Burston also looks at the psychodynamic psychiatry practiced by Stern as it fell out of favour during an era when medicine was rapidly moving forward with great technical achievements. Stern wrote frequently on modern medicine’s dehumanization of patients, a subject that may have been contre courant during an era of electroshock therapy and new trends in psychopharmacology. The very forces that made his work unpopular then may create interest today. Burston is confident that the critical climate of Big Pharma monopolies and the dashed hopes of wonder drugs like Prozac and Zoloft may give Stern’s writing a renewed appeal.
And, while the “Jewish racism” discussed in Pillar of Fire is deeply troubling, we can still learn from it. “What we don’t need now is another edition of Bernard Heller,” Burston writes to me in an email. “I’ve crafted my book in such a way—I hope—that Catholic audiences will recognize how problematic [Stern’s] rhetoric is now in a post-Vatican II environment, and reflect seriously about some lingering sources of mistrust that prevent further dialogue.” He adds, “The Pillar of Fire is an important book because it illustrates, for Catholics, how not to address and engage with Jewish interlocutors during the course of interreligious dialogue in the wake of Vatican II.”
Burston sent me a copy of his manuscript. Stern’s life in Canada was filled with moments of spiritual peace interspersed with tremendous pain. I’ve read hints of this elsewhere, in the letters of Dorothy Day. “He is a daily communicant, and a deeply suffering man,” she writes of Stern to Thomas Merton, the mystic, author, and Trappist monk. “I sometimes think that without his writing and his music he would collapse.” Burston’s biography also addresses the anguish that Stern’s family endured later in the 1960s. His son Antony, who also became a psychiatrist, committed suicide at the age of 30, leaving his wife and four young children behind. Stern’s wife Liselotte, one of the world’s few women master bookbinders, allegedy suffered from what would be diagnosed today as bipolar disorder.
The biography is the first to dedicate a serious discussion to a thinly veiled fictional account of Stern’s domestic dramas in a highly acclaimed 1975 book-length poem, In & Out, by Canadian-born writer, Daryl Hine. Widely respected by critics like Harold Bloom and Northrop Frye, it is a story of Hine, the former editor of the prestigious Poetry magazine in Chicago, dabbling with Catholicism and his sexuality as a gay man as a student at McGill. Aside from Hine’s close friendship and alleged romantic affair with Stern’s son, Antony, the poem presents Karl (in Hine’s book he is given the pseudonym Immanuel Star, author of The Pillar of Salt) as an emotionally distant, tyrannical father. “[A] noted psychiatrist, also / a Jew, had converted, a few / years ago, to the Catholic Church / and had taken his wife and his children / like luggage or hostages with him.” Stern tries, according to Hine, to coerce him and his son into a cure for their homosexuality. “Hidebound / an orthodox Freudian, orthodox / Jew in his youth / ultra-orthodox / Catholic now,” Hine writes sardonically, “living proof of the great Judeo-Christian tradition.”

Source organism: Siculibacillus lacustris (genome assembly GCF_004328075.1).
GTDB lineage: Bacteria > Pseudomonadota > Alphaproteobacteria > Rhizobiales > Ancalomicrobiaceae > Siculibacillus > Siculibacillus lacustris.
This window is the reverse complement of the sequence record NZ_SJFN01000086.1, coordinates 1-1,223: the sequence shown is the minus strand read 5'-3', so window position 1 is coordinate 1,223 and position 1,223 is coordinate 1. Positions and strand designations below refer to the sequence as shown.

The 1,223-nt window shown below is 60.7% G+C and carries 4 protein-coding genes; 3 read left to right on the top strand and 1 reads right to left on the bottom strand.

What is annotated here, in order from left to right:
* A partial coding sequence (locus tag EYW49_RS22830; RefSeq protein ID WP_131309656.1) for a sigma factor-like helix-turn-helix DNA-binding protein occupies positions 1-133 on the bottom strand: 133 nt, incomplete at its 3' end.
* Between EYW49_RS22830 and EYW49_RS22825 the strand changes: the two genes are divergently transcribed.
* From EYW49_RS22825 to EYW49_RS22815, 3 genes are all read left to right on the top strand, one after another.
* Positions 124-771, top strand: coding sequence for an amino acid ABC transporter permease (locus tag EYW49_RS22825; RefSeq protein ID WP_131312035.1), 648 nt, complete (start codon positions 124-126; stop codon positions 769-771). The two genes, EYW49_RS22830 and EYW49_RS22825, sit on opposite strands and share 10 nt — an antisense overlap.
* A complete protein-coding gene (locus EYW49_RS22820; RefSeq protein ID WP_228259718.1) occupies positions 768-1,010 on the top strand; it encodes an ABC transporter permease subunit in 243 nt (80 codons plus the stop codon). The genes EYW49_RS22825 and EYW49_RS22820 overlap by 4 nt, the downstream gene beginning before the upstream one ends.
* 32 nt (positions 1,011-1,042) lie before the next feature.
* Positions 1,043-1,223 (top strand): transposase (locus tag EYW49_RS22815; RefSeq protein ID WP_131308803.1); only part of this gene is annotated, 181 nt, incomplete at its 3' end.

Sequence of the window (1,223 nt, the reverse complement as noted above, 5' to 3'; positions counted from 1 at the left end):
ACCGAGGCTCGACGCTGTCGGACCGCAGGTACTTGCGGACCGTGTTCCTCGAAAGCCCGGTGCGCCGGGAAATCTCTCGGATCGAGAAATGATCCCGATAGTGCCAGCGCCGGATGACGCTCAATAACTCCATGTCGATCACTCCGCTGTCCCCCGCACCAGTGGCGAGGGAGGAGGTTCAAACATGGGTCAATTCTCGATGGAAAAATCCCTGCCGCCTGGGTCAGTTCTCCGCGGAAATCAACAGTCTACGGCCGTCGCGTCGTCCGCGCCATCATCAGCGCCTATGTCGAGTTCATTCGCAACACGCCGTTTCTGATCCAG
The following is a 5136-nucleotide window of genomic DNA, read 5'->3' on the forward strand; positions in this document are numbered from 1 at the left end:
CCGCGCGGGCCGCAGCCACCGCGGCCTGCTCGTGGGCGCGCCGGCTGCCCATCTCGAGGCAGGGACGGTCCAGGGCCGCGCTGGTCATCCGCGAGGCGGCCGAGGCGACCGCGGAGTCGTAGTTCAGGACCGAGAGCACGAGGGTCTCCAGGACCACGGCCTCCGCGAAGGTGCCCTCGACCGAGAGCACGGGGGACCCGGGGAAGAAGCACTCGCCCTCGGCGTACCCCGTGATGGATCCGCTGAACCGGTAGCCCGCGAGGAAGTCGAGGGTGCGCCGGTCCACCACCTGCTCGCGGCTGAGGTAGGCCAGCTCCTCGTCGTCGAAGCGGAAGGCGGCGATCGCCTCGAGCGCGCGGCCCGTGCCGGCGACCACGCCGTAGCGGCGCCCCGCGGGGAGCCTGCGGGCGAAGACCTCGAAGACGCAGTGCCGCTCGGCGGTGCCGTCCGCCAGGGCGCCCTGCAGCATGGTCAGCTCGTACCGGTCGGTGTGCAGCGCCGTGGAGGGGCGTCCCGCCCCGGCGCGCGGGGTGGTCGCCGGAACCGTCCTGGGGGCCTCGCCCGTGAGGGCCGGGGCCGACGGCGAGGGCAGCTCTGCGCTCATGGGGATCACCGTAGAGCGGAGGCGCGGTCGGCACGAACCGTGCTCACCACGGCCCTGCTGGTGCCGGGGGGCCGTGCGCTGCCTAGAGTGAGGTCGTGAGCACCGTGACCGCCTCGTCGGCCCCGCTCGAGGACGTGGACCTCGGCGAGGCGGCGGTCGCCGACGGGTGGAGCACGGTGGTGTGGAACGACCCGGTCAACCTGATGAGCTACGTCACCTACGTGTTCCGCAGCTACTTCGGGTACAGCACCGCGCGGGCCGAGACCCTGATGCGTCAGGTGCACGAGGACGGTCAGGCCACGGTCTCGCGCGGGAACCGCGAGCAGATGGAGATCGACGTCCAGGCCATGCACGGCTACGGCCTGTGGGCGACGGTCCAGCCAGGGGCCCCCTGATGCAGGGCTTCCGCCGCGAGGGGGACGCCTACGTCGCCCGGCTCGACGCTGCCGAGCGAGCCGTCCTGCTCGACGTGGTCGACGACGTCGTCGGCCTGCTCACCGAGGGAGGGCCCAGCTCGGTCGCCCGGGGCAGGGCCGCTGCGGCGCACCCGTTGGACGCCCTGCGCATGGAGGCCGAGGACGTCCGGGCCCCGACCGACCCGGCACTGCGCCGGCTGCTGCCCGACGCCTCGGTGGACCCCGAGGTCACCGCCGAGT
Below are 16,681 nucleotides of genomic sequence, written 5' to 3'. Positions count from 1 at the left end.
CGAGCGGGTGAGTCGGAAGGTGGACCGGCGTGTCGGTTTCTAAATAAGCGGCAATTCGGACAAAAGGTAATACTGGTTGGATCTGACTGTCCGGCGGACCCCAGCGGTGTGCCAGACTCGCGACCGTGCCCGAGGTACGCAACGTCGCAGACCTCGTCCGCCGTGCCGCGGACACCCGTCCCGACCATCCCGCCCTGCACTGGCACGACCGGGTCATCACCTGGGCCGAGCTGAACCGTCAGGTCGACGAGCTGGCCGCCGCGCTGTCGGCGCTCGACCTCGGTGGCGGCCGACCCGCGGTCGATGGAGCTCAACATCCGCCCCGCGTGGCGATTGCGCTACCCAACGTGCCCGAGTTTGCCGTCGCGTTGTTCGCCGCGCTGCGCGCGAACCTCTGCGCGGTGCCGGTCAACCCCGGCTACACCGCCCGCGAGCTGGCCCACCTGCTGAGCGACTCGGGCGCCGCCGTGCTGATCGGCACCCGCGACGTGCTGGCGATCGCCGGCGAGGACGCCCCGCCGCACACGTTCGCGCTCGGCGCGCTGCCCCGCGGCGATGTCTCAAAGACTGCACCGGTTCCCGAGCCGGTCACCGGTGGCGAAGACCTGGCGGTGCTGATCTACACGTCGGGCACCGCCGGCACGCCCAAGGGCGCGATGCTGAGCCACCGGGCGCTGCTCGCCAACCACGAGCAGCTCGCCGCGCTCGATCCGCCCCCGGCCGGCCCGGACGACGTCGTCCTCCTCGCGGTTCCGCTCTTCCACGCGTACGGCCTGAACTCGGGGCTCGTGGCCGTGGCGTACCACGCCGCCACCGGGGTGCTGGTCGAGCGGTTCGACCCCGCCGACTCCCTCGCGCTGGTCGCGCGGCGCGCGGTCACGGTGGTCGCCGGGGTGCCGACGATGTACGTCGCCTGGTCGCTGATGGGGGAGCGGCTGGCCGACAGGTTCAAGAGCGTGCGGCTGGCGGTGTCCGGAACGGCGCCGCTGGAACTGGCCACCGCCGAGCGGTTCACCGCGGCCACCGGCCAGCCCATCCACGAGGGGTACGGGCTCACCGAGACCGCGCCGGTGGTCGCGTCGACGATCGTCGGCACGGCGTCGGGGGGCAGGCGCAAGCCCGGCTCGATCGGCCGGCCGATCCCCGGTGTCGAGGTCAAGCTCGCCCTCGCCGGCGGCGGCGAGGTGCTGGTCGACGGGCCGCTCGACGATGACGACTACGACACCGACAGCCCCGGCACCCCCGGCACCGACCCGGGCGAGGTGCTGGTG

Burston’s research suggests that Hine’s depiction is factually sketchy. (I contacted Hine’s literary executor, Dr. Evan Jones, to back this up. He never responded.) He details other inconsistencies, suggesting that Hine used a hefty amount of poetic license with his description of the family. The nasty portrait of Stern in particular may in fact be a caricature or distorted symbol of the poet’s own bitter disillusionment with Catholicism and faith in general.
The timing of Stern’s conversion was much later than that of his wife or two eldest children, putting his religious “tyranny” in question. But the importance of Hine’s poem, published the year of Stern’s death, may be less about the tragic truths or untruths it holds. Its publication would have shocked into silence anyone in their shared intellectual circles. At the very least, it would have elided opportunities for many of Stern’s admirers, or even his respectful critics, who would fear dispatching his family demons farther afield.
As a foreigner, Stern would not have been shielded from Montreal’s anti-Semitic climate in the 1940s. McGill had a quota for Jewish students and faculty, by some accounts well past World War II. Alfred Bader, later a Harvard-educated chemist and philanthropist, arrived in Canada just after Stern, and he was refused entry as an undergraduate. Stern eventually taught there, but his academic appointment was possibly stalled because of his being Jewish.